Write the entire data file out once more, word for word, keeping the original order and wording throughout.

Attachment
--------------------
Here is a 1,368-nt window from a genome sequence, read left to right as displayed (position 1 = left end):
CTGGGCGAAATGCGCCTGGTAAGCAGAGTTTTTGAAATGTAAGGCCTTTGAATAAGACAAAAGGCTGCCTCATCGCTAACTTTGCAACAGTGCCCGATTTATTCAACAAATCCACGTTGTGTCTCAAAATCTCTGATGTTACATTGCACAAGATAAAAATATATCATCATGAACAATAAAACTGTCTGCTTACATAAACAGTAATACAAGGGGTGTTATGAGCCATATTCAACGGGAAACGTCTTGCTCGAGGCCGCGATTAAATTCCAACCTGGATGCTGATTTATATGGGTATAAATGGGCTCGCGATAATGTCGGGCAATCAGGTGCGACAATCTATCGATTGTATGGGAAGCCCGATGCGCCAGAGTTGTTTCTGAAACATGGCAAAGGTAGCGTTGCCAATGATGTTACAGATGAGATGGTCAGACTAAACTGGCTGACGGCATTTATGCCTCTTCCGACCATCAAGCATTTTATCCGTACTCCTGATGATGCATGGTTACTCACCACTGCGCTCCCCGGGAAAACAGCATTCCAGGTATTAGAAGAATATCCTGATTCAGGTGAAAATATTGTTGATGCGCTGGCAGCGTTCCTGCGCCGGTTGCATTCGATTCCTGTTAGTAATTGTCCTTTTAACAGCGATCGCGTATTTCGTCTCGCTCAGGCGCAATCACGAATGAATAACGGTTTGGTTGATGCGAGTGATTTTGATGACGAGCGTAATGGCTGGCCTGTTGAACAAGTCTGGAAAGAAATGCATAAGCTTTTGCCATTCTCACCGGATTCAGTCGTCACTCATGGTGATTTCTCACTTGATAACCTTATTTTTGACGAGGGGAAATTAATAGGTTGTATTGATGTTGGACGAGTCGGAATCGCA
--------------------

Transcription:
Here is a 1,368-nt window from a genome sequence, read left to right as displayed (position 1 = left end):
CTGGGCGAAATGCGCCTGGTAAGCAGAGTTTTTGAAATGTAAGGCCTTTGAATAAGACAAAAGGCTGCCTCATCGCTAACTTTGCAACAGTGCCCGATTTATTCAACAAATCCACGTTGTGTCTCAAAATCTCTGATGTTACATTGCACAAGATAAAAATATATCATCATGAACAATAAAACTGTCTGCTTACATAAACAGTAATACAAGGGGTGTTATGAGCCATATTCAACGGGAAACGTCTTGCTCGAGGCCGCGATTAAATTCCAACCTGGATGCTGATTTATATGGGTATAAATGGGCTCGCGATAATGTCGGGCAATCAGGTGCGACAATCTATCGATTGTATGGGAAGCCCGATGCGCCAGAGTTGTTTCTGAAACATGGCAAAGGTAGCGTTGCCAATGATGTTACAGATGAGATGGTCAGACTAAACTGGCTGACGGCATTTATGCCTCTTCCGACCATCAAGCATTTTATCCGTACTCCTGATGATGCATGGTTACTCACCACTGCGCTCCCCGGGAAAACAGCATTCCAGGTATTAGAAGAATATCCTGATTCAGGTGAAAATATTGTTGATGCGCTGGCAGCGTTCCTGCGCCGGTTGCATTCGATTCCTGTTAGTAATTGTCCTTTTAACAGCGATCGCGTATTTCGTCTCGCTCAGGCGCAATCACGAATGAATAACGGTTTGGTTGATGCGAGTGATTTTGATGACGAGCGTAATGGCTGGCCTGTTGAACAAGTCTGGAAAGAAATGCATAAGCTTTTGCCATTCTCACCGGATTCAGTCGTCACTCATGGTGATTTCTCACTTGATAACCTTATTTTTGACGAGGGGAAATTAATAGGTTGTATTGATGTTGGACGAGTCGGAATCGCA